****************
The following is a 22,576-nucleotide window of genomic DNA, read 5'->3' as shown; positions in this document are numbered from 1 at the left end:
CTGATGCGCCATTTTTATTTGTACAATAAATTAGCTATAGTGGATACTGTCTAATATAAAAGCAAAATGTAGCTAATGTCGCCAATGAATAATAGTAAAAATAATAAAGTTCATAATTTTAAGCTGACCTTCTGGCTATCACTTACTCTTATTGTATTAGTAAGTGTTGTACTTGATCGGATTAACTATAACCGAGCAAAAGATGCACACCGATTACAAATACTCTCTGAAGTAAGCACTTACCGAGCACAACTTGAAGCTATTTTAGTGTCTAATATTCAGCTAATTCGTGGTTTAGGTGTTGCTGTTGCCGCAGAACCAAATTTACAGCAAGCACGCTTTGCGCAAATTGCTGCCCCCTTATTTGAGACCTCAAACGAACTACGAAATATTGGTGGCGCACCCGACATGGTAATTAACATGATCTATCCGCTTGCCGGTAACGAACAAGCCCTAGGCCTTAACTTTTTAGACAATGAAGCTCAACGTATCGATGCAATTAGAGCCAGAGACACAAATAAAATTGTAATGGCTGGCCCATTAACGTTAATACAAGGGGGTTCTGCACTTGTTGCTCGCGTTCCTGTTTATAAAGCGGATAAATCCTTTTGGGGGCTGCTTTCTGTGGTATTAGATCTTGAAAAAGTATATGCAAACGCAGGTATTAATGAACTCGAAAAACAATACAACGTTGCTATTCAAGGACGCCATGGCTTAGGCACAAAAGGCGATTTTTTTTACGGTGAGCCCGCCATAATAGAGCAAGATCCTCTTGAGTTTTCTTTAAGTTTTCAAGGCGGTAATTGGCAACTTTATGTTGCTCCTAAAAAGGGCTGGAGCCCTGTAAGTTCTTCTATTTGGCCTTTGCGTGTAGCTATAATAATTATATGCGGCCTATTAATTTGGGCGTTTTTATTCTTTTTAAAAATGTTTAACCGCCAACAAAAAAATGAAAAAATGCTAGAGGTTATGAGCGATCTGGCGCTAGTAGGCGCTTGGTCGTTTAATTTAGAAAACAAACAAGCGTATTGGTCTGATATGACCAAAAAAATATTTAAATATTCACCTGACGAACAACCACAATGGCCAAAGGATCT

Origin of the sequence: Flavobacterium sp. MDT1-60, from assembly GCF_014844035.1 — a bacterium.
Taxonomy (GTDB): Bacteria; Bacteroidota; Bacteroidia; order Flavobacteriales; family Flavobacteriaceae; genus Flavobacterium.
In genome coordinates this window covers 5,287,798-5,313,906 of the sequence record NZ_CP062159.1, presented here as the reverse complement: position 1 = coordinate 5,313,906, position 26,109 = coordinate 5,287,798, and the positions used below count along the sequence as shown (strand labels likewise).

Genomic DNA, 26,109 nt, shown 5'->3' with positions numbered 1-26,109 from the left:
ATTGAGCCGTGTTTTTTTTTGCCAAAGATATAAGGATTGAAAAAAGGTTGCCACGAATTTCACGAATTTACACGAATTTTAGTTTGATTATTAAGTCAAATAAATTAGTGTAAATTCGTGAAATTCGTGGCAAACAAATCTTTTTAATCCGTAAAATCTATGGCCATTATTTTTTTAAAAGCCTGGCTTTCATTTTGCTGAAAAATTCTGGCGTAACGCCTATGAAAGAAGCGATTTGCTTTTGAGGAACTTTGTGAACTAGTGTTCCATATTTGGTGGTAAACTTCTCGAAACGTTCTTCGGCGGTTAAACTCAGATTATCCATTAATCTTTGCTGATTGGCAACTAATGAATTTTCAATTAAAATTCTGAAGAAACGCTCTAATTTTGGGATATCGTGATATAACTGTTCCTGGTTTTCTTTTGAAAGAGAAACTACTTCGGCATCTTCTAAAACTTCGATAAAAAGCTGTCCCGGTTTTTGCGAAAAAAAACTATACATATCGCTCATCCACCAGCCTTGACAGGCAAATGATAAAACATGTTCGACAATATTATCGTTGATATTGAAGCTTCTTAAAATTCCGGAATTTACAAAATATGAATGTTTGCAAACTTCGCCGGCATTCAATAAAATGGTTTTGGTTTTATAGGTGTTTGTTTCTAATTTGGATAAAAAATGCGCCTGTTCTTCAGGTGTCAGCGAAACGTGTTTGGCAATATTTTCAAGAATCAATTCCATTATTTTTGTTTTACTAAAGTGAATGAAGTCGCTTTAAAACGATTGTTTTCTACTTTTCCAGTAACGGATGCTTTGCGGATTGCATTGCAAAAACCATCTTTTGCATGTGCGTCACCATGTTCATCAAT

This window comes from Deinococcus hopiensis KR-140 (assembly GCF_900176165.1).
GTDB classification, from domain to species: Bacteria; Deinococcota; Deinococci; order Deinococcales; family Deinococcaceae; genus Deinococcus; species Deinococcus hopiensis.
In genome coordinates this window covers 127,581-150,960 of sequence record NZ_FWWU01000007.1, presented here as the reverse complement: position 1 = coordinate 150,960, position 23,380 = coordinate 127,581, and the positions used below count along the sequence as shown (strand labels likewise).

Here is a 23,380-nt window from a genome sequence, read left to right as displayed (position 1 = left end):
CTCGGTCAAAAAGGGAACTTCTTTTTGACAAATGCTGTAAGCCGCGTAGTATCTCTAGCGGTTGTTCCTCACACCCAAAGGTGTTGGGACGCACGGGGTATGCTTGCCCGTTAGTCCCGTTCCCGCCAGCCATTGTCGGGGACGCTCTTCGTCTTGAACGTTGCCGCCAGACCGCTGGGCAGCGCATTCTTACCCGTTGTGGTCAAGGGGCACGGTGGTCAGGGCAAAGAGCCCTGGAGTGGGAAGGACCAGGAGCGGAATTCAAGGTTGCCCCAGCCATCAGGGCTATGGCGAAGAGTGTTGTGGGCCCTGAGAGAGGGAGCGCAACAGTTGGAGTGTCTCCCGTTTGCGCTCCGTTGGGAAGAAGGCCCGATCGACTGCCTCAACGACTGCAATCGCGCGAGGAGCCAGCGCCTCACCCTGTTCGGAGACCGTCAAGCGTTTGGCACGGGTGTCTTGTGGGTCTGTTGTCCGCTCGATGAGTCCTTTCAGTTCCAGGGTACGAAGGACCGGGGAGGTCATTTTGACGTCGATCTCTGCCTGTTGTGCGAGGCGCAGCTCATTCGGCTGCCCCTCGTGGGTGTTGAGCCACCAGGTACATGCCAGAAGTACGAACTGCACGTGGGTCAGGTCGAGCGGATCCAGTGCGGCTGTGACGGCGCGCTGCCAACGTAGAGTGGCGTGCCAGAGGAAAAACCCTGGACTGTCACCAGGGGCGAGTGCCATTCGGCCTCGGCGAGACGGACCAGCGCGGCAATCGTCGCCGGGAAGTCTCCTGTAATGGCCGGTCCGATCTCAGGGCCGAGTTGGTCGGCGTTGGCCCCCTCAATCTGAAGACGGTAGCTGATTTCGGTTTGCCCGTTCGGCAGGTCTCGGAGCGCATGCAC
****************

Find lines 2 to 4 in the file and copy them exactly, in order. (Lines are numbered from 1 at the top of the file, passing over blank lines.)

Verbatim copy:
CTGATGCGCCATTTTTATTTGTACAATAAATTAGCTATAGTGGATACTGTCTAATATAAAAGCAAAATGTAGCTAATGTCGCCAATGAATAATAGTAAAAATAATAAAGTTCATAATTTTAAGCTGACCTTCTGGCTATCACTTACTCTTATTGTATTAGTAAGTGTTGTACTTGATCGGATTAACTATAACCGAGCAAAAGATGCACACCGATTACAAATACTCTCTGAAGTAAGCACTTACCGAGCACAACTTGAAGCTATTTTAGTGTCTAATATTCAGCTAATTCGTGGTTTAGGTGTTGCTGTTGCCGCAGAACCAAATTTACAGCAAGCACGCTTTGCGCAAATTGCTGCCCCCTTATTTGAGACCTCAAACGAACTACGAAATATTGGTGGCGCACCCGACATGGTAATTAACATGATCTATCCGCTTGCCGGTAACGAACAAGCCCTAGGCCTTAACTTTTTAGACAATGAAGCTCAACGTATCGATGCAATTAGAGCCAGAGACACAAATAAAATTGTAATGGCTGGCCCATTAACGTTAATACAAGGGGGTTCTGCACTTGTTGCTCGCGTTCCTGTTTATAAAGCGGATAAATCCTTTTGGGGGCTGCTTTCTGTGGTATTAGATCTTGAAAAAGTATATGCAAACGCAGGTATTAATGAACTCGAAAAACAATACAACGTTGCTATTCAAGGACGCCATGGCTTAGGCACAAAAGGCGATTTTTTTTACGGTGAGCCCGCCATAATAGAGCAAGATCCTCTTGAGTTTTCTTTAAGTTTTCAAGGCGGTAATTGGCAACTTTATGTTGCTCCTAAAAAGGGCTGGAGCCCTGTAAGTTCTTCTATTTGGCCTTTGCGTGTAGCTATAATAATTATATGCGGCCTATTAATTTGGGCGTTTTTATTCTTTTTAAAAATGTTTAACCGCCAACAAAAAAATGAAAAAATGCTAGAGGTTATGAGCGATCTGGCGCTAGTAGGCGCTTGGTCGTTTAATTTAGAAAACAAACAAGCGTATTGGTCTGATATGACCAAAAAAATATTTAAATATTCACCTGACGAACAACCACAATGGCCAAAGGATCT

Origin of the sequence: Flavobacterium sp. MDT1-60, from assembly GCF_014844035.1 — a bacterium.
Taxonomy (GTDB): Bacteria; Bacteroidota; Bacteroidia; order Flavobacteriales; family Flavobacteriaceae; genus Flavobacterium.